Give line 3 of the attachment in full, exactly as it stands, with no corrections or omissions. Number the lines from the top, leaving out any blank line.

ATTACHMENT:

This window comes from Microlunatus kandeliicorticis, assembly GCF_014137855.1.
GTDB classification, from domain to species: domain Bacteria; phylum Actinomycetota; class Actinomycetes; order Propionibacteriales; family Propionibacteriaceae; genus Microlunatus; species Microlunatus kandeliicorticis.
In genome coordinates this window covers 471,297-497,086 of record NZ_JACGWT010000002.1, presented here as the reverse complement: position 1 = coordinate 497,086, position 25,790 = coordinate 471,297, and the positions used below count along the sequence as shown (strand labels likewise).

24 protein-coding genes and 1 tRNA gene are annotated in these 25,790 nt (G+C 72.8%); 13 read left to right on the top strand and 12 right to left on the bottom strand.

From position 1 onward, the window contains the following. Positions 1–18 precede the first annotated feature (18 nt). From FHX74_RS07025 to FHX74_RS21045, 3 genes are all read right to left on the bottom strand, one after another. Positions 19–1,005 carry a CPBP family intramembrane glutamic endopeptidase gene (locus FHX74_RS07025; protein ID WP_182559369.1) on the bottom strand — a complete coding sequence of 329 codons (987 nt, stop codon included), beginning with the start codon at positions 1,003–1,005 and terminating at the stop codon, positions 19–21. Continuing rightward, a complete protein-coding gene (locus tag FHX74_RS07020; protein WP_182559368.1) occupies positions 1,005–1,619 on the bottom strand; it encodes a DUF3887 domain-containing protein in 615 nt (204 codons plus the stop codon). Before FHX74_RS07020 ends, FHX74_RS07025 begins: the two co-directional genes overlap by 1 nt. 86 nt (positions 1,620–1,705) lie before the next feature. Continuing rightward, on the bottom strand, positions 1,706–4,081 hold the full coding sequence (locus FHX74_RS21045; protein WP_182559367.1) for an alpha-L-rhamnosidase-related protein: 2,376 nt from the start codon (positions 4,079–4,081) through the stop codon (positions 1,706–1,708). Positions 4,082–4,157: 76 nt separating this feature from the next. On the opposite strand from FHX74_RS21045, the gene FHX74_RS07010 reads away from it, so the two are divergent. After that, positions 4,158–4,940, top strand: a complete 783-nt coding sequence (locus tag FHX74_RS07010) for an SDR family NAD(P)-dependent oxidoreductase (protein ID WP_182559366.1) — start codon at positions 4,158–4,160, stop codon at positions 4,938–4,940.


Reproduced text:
In genome coordinates this window covers 471,297-497,086 of record NZ_JACGWT010000002.1, presented here as the reverse complement: position 1 = coordinate 497,086, position 25,790 = coordinate 471,297, and the positions used below count along the sequence as shown (strand labels likewise).